While the current excess levy won’t expire until 2014, Wyoming County Superintendent of Schools says it is not too early to begin discussions of what the next evy will fund.
“Even though it’s a year and a half away, you want to make sure it gets renewed as soon as possible,” Blackwell commented. “Some time next fall, we will probably go ahead and have an election to renew the school levy.”
The levy pays for textbooks, work books and e-books and other electronic information, he explained.
School board members received a copy of the current levy at last week’s BOE meeting.
“We need to start talking about it and what we want to put in it,” Blackwell said.
In light of the school shootings in Newtown, Conn., a few weeks ago, he expects money for security to be an addition to the levy.
“Money for additional security (will probably be included),” he indicated. “That is a very important issue to everybody, and we’ll want to discuss what in the line of security we want to do.
“There may be money coming from the state or federal government that would help,” he added.
Board members were given a list of possible ideas to consider “just to start the discussions,” Blackwell commented.
Faculty Senates, county administrators, principals and service personnel will also be given forms where they can make suggestions for improved security.
“We’ve already had several things turned in, and we’ll look at the (suggestions) and determine our No. 1 issue, No. 2 issue and so on.
“It’s one of the worst worries we have,” Blackwell said. “We don’t want some of the things that have happened in other places to happen here.”
Improving door security is one priority. Blackwell noted that doors designed with bars would prevent an intruder from simply shooting out a glass door and walking in.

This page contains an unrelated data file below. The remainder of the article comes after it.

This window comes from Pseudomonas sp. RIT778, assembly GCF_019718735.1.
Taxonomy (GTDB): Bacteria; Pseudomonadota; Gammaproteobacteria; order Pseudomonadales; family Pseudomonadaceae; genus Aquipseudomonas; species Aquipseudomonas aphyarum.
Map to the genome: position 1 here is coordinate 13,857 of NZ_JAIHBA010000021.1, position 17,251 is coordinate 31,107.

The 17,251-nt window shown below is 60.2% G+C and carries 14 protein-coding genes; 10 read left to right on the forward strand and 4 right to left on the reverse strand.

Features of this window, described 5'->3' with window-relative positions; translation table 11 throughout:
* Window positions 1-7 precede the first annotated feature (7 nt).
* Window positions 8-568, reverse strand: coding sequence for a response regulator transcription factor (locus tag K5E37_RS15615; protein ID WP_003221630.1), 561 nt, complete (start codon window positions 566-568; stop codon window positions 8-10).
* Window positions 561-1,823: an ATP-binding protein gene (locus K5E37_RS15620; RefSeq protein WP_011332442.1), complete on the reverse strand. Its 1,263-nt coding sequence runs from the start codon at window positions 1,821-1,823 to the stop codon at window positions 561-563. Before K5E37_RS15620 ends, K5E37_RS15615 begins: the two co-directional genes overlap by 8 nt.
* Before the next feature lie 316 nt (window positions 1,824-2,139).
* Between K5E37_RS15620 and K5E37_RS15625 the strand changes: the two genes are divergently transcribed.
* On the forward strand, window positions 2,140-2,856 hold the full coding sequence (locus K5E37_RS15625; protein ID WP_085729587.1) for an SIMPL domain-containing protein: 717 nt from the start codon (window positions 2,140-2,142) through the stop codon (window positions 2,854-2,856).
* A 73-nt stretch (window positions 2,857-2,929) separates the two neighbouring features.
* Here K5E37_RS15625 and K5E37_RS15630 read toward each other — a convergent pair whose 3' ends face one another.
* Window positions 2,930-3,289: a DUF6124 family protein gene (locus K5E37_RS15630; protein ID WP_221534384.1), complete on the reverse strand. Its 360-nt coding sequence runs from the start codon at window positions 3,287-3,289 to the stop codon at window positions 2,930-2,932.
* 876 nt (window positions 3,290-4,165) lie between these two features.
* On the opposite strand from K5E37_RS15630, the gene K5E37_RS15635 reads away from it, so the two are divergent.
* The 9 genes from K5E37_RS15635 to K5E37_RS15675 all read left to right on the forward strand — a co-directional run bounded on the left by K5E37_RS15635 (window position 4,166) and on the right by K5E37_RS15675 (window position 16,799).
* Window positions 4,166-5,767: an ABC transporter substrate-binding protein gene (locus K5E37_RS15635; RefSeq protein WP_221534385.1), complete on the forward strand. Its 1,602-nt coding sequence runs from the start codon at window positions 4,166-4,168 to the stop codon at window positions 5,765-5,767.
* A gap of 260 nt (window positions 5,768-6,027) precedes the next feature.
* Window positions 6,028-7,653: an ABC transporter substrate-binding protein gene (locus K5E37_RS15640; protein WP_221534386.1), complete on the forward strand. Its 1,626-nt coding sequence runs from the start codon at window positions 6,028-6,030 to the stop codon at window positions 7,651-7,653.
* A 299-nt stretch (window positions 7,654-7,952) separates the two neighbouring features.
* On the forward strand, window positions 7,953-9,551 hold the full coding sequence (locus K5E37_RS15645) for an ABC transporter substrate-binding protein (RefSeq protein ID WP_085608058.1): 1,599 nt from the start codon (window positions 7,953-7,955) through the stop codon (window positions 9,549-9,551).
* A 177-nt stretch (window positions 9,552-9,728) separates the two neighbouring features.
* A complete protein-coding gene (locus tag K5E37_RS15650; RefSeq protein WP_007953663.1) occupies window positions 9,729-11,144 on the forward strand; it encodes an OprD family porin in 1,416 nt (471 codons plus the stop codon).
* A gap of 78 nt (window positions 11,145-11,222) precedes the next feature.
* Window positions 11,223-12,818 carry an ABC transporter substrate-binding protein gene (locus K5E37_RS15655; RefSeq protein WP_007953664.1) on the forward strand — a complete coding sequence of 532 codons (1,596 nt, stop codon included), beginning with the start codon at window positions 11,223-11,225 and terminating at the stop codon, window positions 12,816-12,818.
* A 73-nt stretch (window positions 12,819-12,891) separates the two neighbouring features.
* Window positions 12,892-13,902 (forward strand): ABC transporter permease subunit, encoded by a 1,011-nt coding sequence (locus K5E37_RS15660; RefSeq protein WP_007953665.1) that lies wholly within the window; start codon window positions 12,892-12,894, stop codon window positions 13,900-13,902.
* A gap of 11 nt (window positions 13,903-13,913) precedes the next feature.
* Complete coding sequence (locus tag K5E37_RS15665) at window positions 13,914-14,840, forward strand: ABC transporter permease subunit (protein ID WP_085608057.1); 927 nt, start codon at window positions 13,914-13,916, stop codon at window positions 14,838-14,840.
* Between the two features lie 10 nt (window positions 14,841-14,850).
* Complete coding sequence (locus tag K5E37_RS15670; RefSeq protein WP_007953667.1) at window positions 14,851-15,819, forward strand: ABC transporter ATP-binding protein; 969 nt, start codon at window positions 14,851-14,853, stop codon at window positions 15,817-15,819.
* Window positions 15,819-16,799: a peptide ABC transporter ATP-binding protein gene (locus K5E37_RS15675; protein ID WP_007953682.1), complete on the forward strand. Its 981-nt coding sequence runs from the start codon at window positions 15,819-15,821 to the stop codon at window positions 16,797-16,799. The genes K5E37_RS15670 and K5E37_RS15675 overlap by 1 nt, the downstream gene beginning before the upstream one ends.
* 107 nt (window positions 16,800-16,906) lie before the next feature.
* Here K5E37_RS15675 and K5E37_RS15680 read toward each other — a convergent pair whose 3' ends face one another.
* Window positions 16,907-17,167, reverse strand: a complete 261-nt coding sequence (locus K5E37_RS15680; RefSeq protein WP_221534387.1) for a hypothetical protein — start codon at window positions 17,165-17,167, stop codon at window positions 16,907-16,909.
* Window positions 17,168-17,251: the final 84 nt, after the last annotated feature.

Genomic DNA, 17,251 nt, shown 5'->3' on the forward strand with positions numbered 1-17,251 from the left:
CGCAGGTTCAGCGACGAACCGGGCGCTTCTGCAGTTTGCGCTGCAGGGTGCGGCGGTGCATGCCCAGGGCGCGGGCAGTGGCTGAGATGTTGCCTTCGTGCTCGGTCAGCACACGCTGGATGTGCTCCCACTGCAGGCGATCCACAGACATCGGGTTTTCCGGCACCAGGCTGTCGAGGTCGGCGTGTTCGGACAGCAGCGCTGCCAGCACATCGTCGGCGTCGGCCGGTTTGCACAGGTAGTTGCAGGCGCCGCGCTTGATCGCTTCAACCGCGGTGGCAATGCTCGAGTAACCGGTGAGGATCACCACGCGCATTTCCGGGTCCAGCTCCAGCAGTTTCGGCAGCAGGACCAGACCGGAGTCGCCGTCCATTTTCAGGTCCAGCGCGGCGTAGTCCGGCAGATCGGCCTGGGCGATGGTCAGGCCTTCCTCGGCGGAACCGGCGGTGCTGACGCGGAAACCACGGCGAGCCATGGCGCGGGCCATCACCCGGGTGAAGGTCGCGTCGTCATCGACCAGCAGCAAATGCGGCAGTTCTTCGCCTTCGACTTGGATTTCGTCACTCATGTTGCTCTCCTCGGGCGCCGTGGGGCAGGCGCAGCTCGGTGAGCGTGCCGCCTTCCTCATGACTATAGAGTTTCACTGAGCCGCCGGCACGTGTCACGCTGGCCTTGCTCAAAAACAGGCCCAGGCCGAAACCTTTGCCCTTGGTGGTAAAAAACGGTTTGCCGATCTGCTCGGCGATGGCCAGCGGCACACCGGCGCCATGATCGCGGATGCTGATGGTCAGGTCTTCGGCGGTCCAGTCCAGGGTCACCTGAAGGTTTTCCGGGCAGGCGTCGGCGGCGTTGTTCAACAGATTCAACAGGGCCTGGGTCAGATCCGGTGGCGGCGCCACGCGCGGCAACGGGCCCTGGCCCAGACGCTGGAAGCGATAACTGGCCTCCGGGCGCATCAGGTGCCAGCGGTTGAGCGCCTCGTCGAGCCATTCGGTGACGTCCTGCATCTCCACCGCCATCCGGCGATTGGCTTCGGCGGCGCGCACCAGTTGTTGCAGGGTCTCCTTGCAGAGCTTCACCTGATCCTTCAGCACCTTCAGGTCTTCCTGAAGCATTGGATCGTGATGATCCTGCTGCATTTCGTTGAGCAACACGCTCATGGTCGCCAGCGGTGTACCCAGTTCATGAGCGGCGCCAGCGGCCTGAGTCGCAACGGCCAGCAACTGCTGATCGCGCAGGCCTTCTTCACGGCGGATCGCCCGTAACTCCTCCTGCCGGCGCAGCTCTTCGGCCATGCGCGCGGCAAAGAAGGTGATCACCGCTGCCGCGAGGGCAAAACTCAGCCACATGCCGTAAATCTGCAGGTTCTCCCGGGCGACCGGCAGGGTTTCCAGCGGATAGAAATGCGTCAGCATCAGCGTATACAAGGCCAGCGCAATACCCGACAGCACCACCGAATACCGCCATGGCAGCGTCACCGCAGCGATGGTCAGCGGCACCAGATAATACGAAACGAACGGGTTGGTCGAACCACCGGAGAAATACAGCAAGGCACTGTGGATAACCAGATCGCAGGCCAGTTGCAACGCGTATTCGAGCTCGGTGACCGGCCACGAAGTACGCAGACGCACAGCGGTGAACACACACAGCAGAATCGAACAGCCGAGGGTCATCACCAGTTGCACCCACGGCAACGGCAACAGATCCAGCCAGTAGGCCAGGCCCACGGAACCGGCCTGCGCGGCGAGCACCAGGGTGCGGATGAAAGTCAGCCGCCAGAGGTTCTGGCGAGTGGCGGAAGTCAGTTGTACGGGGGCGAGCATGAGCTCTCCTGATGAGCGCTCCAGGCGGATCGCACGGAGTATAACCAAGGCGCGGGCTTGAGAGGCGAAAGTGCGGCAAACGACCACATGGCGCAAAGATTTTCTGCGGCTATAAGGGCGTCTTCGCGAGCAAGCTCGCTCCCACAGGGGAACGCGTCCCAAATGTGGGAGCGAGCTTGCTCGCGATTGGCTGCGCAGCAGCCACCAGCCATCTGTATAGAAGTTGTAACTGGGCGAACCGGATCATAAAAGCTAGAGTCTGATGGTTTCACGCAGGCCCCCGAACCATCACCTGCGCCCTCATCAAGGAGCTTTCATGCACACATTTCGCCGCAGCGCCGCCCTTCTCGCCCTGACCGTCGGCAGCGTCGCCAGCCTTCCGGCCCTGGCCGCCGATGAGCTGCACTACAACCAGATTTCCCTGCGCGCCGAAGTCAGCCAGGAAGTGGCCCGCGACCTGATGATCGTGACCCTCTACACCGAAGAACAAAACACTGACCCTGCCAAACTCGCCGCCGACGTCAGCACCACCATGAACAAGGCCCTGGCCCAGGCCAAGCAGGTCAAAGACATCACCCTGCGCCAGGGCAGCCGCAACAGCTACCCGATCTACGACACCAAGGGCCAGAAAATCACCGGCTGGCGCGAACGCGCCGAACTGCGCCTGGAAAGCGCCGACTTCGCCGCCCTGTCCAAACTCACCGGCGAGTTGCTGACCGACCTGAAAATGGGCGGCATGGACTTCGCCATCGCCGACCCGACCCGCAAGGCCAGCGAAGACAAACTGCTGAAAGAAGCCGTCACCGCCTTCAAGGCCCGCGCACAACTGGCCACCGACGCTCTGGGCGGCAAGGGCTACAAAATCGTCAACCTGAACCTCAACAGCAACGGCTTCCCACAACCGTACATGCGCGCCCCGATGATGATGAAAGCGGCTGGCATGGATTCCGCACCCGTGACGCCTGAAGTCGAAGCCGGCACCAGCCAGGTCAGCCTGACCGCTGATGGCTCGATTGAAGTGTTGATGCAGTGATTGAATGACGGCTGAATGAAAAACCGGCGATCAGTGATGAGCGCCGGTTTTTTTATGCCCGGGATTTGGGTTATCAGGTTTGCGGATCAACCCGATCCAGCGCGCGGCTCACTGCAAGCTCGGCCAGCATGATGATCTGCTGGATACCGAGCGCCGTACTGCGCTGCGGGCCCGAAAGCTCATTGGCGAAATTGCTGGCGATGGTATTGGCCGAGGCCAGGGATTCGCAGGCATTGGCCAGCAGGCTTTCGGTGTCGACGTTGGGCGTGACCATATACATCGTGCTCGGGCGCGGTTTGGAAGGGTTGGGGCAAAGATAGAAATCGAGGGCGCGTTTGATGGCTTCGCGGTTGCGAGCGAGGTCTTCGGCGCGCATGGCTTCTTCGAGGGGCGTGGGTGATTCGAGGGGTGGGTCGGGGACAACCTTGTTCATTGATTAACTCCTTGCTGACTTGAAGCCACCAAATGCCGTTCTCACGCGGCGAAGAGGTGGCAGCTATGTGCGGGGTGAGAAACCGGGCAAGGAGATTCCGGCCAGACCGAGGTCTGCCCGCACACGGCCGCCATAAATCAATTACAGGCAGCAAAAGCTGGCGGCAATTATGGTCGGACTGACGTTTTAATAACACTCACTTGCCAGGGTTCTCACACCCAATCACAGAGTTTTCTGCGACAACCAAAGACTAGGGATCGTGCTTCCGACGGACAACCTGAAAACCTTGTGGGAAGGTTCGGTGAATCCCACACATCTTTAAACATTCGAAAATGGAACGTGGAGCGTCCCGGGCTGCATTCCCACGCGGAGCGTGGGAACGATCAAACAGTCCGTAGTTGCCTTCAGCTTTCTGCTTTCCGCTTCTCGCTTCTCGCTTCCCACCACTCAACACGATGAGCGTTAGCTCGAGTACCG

“We have to do things that will slow them down,” he said. “By the time he gets through a front door and a second door, there may have been time to stop him or to have lockdown and get everyone to safety.
If the principal of the Newtown school “had had time to react, she may have been able to save her own life,” Blackwell explained.
In addition to textbooks and other school items, the levy provides some funds for the Wyoming County 4-H, the Health Department and the public libraries.
“There are some things on the levy we might reduce and some we might add money to,” remarked Blackwell. “We want to have a levy that the voters will support.”
Wyoming County voters have backed the levy since 1933. “We’re fortunate to have citizens who go to the polls and vote for it,” said Blackwell.
Also: The basic design for the new Huff Consolidated is mostly complete and will be submitted soon to the School Building Authority.
The BOE will be contacting the Commissioner of Highways and the railroad about getting help for a good design on the school’s entrance and exit area.
Blackwell said some bids may be let in March.
Construction is continuing on the new Pineville Elementary.
“They’re putting up steel and it’s really starting to shape up,” said Blackwell. “Right now they’re 15 to 18 days behind schedule, but they feel like they can make up some of those days by working longer on good weather days and working on Saturdays.”
School officials will be meeting with legislators to discuss getting help on some projects.
The next BOE meeting is Jan. 17 at 10 a.m. at the Central Office.